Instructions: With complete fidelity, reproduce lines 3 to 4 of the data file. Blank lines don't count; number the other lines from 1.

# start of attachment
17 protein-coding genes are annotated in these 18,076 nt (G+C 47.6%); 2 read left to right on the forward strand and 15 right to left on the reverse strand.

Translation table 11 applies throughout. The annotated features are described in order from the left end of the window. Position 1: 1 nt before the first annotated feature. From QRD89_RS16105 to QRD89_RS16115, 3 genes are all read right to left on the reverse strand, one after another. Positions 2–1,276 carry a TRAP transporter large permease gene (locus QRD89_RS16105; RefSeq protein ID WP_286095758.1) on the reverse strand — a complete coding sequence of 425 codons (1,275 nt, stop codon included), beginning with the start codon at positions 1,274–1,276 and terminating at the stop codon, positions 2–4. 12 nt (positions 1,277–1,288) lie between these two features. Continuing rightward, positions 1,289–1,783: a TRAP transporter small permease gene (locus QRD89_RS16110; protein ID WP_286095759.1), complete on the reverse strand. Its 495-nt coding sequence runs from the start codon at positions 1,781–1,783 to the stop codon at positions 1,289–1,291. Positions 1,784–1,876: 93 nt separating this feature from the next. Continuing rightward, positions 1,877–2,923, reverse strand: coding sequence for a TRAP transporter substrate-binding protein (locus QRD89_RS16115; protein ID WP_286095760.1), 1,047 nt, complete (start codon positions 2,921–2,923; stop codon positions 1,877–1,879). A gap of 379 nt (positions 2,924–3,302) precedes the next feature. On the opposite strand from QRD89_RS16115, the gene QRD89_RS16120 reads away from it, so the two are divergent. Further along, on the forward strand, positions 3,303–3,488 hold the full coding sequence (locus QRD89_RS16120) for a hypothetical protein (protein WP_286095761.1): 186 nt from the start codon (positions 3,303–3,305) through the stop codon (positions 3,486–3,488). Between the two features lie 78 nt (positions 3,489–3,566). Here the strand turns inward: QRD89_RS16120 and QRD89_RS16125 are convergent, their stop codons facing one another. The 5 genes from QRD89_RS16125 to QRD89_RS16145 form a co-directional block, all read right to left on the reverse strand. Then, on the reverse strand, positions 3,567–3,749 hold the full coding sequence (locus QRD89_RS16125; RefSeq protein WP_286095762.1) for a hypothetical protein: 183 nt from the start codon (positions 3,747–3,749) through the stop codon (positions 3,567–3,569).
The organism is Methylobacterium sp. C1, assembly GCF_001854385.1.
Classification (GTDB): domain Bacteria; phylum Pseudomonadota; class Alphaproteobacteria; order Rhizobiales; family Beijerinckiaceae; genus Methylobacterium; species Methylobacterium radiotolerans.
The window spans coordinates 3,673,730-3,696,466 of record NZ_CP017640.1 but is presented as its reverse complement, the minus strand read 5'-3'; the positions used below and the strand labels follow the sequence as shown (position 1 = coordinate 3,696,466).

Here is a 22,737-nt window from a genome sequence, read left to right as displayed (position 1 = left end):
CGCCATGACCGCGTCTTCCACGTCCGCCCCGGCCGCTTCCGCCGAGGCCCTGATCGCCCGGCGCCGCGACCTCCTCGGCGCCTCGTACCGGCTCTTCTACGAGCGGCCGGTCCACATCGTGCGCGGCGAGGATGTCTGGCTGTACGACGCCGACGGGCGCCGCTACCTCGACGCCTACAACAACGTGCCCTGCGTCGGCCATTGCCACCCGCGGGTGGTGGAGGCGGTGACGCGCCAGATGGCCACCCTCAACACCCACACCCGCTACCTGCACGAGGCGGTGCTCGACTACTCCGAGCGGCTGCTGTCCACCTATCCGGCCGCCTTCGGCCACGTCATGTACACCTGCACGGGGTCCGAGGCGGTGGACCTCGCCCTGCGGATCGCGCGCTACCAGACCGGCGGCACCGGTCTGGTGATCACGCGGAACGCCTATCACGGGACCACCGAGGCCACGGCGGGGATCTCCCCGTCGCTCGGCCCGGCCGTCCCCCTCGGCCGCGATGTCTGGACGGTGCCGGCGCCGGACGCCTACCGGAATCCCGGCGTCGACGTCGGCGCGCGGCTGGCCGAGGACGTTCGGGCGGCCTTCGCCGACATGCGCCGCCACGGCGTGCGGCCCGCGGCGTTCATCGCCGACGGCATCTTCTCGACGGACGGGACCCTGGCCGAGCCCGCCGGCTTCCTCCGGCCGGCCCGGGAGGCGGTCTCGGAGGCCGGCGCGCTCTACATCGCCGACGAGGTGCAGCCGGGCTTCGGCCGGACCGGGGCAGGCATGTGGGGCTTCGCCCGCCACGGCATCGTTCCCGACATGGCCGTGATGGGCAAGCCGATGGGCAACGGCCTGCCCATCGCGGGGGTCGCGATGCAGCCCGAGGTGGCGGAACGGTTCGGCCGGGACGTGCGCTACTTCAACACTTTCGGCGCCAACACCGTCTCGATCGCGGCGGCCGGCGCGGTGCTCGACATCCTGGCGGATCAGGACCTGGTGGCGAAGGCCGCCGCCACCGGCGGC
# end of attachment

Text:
The organism is Methylobacterium sp. C1, assembly GCF_001854385.1.
Classification (GTDB): domain Bacteria; phylum Pseudomonadota; class Alphaproteobacteria; order Rhizobiales; family Beijerinckiaceae; genus Methylobacterium; species Methylobacterium radiotolerans.